[Jean-Louis Schlesser had his only start in F1 during the 1988 Italian Grand Prix, driving the Williams FW12. He and Ayrton Senna crashed a few laps before the race ended while the latter one tried to lap the Frenchman. This is why McLaren “only” won 15 of the 16 races that season; image is of Creative Commons licence]
Finally, the car that never needs an introduction: the McLaren MP4/4 Honda. Driven by #11 Alain Prost and #12 Ayrton Senna the car and the team is a stuff of legends. The design was carried over from the previous year’s Brabham car by Gordon Murray, it was the fastest and unchallenged car of the 1988 season, powered by Honda’s turbocharged V6. Ayrton Senna won the championship, Alain Prost coming in second with McLaren being the constructors’ champion. In the game it is the fastest car, but the hardest to control.
[The combination of the team McLaren and Ron Dennis’ MP4, engine supplier Honda, designer Gordon Murray and drivers Ayrton Senna and Alain Prost was arguably one of the most successful team-ups in all of motor racing history; images are of Creative Commons licence]
The game offers several difficulty levels that manifest in automatic or manual gear changing (the Ferrari has five gears, the other two have six), prone to damage (too many hikes in the grass or revs in the red cause DNFs) and general car control (too much speed into the corner spins the car). While the easiest level offers you a flat-out, all-speed, no-consequences drive through the track, you have to think twice or three times about what you do on the higher difficulty settings.
The game play was simple: either free practice, one off races or the complete World Championship. Races start with a one-lap qualifying and you can set the number of laps manually. Too much damage to the tyres, you move into the pits. Too wild driving and you are out of the race for sure.
[Same track, same car, but reality and virtual reality are still light years apart (and not just because of the difference in the talent of the drivers involved); one thing is still accurate, though - driving over the limits has a price to pay]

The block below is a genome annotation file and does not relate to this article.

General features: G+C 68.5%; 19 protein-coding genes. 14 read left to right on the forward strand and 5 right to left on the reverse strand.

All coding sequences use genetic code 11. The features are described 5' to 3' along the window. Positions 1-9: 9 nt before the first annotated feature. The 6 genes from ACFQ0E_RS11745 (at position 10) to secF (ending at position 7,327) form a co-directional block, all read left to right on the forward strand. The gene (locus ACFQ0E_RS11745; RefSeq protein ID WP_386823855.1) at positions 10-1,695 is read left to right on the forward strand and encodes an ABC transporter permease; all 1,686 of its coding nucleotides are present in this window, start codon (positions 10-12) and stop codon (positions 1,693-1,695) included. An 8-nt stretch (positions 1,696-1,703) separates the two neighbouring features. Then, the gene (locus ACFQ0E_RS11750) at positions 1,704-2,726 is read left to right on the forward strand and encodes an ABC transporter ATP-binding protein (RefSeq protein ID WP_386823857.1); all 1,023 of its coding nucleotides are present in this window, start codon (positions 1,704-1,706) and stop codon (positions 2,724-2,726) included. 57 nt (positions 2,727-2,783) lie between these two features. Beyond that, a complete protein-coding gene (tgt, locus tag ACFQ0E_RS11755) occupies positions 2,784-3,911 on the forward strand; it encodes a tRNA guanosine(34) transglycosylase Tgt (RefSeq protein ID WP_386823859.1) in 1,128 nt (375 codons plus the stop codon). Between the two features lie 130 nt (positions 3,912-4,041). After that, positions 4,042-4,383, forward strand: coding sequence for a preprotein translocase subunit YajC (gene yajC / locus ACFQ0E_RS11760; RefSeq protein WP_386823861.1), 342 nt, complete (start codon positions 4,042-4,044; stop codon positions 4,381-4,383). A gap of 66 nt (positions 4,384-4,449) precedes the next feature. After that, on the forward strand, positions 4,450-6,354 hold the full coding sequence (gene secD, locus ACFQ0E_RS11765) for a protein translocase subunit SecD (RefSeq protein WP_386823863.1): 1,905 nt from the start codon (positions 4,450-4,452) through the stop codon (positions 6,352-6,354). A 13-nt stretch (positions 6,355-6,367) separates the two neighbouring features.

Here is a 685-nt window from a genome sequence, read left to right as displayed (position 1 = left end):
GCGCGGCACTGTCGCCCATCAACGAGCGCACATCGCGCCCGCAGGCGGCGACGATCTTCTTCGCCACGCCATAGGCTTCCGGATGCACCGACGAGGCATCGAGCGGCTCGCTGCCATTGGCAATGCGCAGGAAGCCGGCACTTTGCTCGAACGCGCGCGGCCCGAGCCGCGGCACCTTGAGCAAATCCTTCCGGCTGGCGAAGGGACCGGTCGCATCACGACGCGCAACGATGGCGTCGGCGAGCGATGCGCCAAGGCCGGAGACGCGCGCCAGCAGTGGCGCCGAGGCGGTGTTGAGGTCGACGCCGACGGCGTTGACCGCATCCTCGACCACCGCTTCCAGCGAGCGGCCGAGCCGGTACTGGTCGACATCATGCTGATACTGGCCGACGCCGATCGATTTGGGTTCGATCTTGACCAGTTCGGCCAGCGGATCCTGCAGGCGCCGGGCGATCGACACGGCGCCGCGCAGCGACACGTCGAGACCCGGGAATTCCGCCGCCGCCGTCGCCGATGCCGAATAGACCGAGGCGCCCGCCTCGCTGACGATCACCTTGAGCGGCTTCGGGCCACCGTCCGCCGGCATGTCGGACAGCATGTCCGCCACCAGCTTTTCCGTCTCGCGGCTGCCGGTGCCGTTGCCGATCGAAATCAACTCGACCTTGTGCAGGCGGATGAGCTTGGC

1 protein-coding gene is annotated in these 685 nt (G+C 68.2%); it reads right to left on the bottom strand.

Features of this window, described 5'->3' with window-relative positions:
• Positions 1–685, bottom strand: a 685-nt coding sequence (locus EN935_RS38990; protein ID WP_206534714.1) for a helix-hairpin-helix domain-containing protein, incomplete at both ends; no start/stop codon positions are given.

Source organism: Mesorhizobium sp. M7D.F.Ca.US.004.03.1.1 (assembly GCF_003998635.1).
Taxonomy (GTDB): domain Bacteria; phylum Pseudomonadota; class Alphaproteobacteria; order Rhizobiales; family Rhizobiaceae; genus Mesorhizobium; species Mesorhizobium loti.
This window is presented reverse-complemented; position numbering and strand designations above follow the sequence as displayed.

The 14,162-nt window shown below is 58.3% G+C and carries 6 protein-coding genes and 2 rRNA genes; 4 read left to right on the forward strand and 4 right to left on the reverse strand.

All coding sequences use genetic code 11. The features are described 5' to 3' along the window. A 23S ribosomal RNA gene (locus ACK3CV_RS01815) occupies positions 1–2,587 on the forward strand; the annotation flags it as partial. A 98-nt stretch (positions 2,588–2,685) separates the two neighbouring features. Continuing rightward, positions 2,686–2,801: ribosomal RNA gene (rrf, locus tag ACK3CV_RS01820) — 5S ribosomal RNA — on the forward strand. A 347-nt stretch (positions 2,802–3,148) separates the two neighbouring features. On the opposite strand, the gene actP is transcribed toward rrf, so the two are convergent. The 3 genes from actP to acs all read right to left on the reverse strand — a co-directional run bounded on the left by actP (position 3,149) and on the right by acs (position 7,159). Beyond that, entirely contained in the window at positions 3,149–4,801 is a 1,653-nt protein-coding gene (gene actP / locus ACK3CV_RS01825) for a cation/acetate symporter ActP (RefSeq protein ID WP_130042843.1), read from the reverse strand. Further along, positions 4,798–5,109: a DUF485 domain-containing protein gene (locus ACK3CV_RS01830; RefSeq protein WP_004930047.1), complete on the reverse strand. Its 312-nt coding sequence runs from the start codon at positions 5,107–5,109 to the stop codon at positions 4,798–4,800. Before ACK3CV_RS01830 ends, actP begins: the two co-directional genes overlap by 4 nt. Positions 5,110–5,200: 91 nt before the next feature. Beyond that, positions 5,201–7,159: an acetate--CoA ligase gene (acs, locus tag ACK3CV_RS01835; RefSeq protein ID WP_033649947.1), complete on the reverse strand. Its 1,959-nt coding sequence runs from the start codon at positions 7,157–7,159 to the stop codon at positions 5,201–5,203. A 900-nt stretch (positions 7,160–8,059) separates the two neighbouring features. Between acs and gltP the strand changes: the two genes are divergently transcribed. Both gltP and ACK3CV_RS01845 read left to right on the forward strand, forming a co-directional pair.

Despite its limited capabilities it was a game that was able to bring the chill of Formula 1 into kids’ bedrooms day and night. In an interview with Top Gear, Gran Turismo-creator Kazonuri “Kaz” Yamauchi cites this game as one of his earliest influences of creating video games. It was the first-person view, the relative sense of speed, the lack of the cocky “three strikes and you’re out”-type of gameplay that was commonplace at that time, the music and the looming championship(s) in reality that made it a legendary game of its time. After quarter of the century it can still make the hair stand up on my back when approaching the tunnel entrance in Monaco, which was my very first flash when I visited the place for real.
Today games are just incomparable to the ones we used to call simulators on the first home computers. GPC managed to touch into something that was somewhat ahead of its time and did it the right time: 1988 went down as one of the textbook seasons of Formula 1, despite of (or exactly because of) one team’s dominance throughout the season and was the prelude to the greatest clashes in motorsports history.
Fortunately, we have better means today to relive that period, but it is rare to have a game first-hand of such an era, as Grand Prix Circuit.